So there is slow paced and then there is crawling at the speed of a snail on heroin. And things were going so well!
There is a need to establish characters and situations and inner lives and strives, but having spent time on this the narrative needs to move on. Today was sluggish and more of the same and relying solely on the Bhatti factor for laughs and levity.
Some trends continue from last time nicely tying in and expanding on the idea of being in limbo over ones visa status, to Bhatti sahib’s immigration interview, to the disheartened visa rejects and very real threat of xenophobic violence that cabdrivers (and really all of us) face on the streets of New York and elsewhere in this land of the free and lets impose it elsewhere.
The narrative so far has touched on interesting themes, whether they are going to explore them with any depth however, remains to be seen.
For now, it is Bhatti sahib who is the glue that’s holding Jackson Heights together. He’s at ease taking on the relationship of “do number wala kaam” and I suspect his respect for Alia and Salma shot up a few notches by their underhand suggestions. Also good to note that Salma is challenging Bhatti sahib’s ideas of what goes on in a beauty salon which involves hair in well, lets say quite a different way than he imagines.
Imran Bhatti works because of Nauman Ijaz, no two ways about it. His genuine puzzlement about “maine toh ye kaam nahi seekha” is hilarious. This caring do-gooder for his desi friends, turns on the charm when he needs to – making breakfast and worming his way back into his wife’s good books. While Mehreen Jabbar too had her Hitchcockian moment, the scenes of him preying on his riders were getting a tad repetitive
Where mamu is stealing the limelight, can his bhanja be far behind? The reason this episode still worked somewhat was the limbo status of Jamshed’s visa. Caught in this no man land of little to no information, curt but polite voices refusing to divulge any information on which his – and many other- lives still hinge on – is a terrible state of being in the unknown.
It can lead to dark depressing thoughts and everything from resentment, anger, annoyance, despair, and finally resignation all notes that Adeel Husain hit. Our brash Jamshed was forced to eat his words but not for very long when that one phone call he was ready to gamble it again, cockiness back, standing a little straighter even if he didn’t know how it would pan out.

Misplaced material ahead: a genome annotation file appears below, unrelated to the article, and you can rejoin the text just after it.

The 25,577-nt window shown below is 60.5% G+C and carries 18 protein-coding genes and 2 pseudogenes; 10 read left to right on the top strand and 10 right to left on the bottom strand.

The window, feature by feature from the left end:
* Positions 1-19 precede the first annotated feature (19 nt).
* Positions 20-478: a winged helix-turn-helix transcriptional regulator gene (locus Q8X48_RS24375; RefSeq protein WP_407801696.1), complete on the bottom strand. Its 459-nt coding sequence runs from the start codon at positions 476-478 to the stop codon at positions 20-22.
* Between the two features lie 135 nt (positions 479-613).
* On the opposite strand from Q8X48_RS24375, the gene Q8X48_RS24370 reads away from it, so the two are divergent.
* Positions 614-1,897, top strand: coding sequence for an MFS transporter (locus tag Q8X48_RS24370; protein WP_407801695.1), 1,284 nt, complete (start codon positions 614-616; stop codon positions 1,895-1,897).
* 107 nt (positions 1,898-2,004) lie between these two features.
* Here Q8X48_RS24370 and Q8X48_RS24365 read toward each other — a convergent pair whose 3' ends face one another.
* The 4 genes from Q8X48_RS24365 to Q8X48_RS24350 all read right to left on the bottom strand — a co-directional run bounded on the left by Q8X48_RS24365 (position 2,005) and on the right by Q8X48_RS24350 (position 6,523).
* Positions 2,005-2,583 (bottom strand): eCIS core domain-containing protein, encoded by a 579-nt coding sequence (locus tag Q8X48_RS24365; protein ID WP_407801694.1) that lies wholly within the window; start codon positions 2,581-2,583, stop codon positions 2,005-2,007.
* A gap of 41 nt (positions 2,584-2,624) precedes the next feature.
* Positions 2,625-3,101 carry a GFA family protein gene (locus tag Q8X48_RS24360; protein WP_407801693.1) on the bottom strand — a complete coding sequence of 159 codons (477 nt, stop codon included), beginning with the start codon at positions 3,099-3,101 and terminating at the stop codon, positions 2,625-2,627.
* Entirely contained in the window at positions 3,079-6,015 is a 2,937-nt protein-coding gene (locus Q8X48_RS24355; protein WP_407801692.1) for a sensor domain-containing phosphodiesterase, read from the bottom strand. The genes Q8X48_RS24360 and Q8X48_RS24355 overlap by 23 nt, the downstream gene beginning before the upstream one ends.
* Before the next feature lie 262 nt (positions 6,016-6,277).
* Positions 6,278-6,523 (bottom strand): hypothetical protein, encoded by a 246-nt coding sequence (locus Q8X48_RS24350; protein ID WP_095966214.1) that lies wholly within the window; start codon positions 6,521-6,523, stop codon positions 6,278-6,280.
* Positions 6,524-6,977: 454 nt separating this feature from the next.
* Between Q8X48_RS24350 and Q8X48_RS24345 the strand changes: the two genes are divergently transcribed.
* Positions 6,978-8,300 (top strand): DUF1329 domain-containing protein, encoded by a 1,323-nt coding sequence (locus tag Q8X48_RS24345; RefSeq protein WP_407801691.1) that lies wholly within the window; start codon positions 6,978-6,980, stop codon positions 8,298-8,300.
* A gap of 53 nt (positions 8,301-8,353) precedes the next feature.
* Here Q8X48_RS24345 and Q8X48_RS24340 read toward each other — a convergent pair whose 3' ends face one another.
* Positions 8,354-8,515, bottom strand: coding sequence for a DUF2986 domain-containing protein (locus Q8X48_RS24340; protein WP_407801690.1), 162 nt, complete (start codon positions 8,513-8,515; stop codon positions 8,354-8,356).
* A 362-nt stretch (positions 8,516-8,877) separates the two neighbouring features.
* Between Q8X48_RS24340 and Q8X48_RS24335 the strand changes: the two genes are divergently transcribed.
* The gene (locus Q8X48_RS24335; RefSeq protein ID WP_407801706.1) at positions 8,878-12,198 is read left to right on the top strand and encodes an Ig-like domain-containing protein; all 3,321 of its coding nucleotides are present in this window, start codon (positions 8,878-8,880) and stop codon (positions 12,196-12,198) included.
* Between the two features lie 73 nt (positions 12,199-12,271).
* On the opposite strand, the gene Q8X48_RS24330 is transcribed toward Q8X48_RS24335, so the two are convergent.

Unfortunately it would have worked better, had we not known the outcome beforehand. Previews and promos are pretty much spoilers for anyone enjoying a well told story and here too we can’t quite travel the emotional journey with Jamshed, because we already know where he will end up.
Meanwhile Rizwan (who by now has firmly chosen to say Mumbai – sigh, sheds a silent tear – come on! Team Jackson Heights! Thought you had progressive politics!) is busy sprucing up his bachelor pad for his sisters visit and who better to help than his maid and cook, um, sorry, friend with (out) benefits – Michelle.
Turns out he’s been waiting for her for 15 years. Of course, not telling her might be part of the problem. And yes, he does tell her in his own way but one, you know the direct – heart to heart conversation, or hard evidence in the form of some jewellery, would have done the trick and put them both on the straight and narrow.
I’m getting antsy about this track much as I love both Adnan Jaffer and Marina Khan. Camaraderie? Yes, they have it in droves but really something about their conversations is repetitive. Someone please answer me this – have these women not seen SRK’s eyes or abs?? Then whhyyy must you Pakistani ladies persist in this lackluster defense of a man who can make three generations of women cry along with him?? Step. It. Up. Your Indian credibility is terribly shaky at this point.
I want to love Jackson Heights because it has the right mix of ingredients – a seasoned writer, nuanced director and stellar actors. I just wonder why there is no flavor of the bustling South Asian hub that is Jackson Heights. I have to say in comparison Bilqees Kaur was far better in capturing an essence of South Asian slice of life in NY.
The camera remains distant, the atmosphere very sterile and with the exception of Rizwan’s pad which is bang on character, the rest are almost too posh. Bhatti sahib’s house seems comfortably upper middle class, the salon too neat, the restaurant too generic as are the shots of NY.
Kuch toh masala daal dein, zyaka ussi se toh hota hai.
MM(aka A musing Muslim)